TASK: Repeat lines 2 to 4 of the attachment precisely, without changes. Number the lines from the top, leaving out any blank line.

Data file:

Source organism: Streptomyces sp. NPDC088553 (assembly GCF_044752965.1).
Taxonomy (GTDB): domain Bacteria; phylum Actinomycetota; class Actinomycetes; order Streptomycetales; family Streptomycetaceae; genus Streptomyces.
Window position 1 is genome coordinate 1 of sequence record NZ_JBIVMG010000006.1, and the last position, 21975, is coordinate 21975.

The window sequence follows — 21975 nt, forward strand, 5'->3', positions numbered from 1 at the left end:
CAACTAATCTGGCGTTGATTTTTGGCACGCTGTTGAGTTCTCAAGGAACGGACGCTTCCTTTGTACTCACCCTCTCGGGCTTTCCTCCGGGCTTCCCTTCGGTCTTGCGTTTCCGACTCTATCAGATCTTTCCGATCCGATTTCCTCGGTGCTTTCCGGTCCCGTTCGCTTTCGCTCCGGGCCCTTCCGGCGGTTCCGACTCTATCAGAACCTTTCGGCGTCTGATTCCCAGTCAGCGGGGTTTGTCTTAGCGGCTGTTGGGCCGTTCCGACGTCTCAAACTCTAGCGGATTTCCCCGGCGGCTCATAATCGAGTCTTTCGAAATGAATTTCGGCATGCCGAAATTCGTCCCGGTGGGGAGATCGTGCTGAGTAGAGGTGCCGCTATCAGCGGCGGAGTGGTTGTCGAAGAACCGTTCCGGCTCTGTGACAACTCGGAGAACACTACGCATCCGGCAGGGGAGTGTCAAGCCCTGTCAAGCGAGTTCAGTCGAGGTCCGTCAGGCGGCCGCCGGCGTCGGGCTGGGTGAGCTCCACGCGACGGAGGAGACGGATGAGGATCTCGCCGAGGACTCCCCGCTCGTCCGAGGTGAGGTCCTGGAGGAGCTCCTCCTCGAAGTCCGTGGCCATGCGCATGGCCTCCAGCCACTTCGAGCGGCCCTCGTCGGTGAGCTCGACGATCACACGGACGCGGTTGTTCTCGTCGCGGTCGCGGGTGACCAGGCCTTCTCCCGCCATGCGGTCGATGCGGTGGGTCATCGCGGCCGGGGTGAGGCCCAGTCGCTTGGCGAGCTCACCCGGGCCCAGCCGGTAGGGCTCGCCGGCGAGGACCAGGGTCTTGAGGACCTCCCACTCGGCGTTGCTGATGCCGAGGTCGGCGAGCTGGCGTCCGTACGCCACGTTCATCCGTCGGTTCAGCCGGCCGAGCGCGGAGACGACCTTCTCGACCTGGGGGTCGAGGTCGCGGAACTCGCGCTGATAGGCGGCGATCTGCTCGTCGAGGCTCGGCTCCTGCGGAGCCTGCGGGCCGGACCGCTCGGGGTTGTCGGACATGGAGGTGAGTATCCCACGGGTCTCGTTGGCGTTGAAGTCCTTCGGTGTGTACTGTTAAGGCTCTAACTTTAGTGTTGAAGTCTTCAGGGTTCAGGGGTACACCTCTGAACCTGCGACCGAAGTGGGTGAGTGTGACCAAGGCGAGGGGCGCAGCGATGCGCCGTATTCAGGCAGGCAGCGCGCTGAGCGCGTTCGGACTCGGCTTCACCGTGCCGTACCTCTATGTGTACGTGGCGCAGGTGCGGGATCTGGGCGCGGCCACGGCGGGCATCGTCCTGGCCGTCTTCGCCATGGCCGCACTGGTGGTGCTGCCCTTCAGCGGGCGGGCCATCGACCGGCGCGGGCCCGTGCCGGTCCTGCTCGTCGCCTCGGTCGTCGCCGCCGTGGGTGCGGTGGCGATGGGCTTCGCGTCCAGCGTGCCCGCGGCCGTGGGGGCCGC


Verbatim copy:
Taxonomy (GTDB): domain Bacteria; phylum Actinomycetota; class Actinomycetes; order Streptomycetales; family Streptomycetaceae; genus Streptomyces.
Window position 1 is genome coordinate 1 of sequence record NZ_JBIVMG010000006.1, and the last position, 21975, is coordinate 21975.

The window sequence follows — 21975 nt, forward strand, 5'->3', positions numbered from 1 at the left end: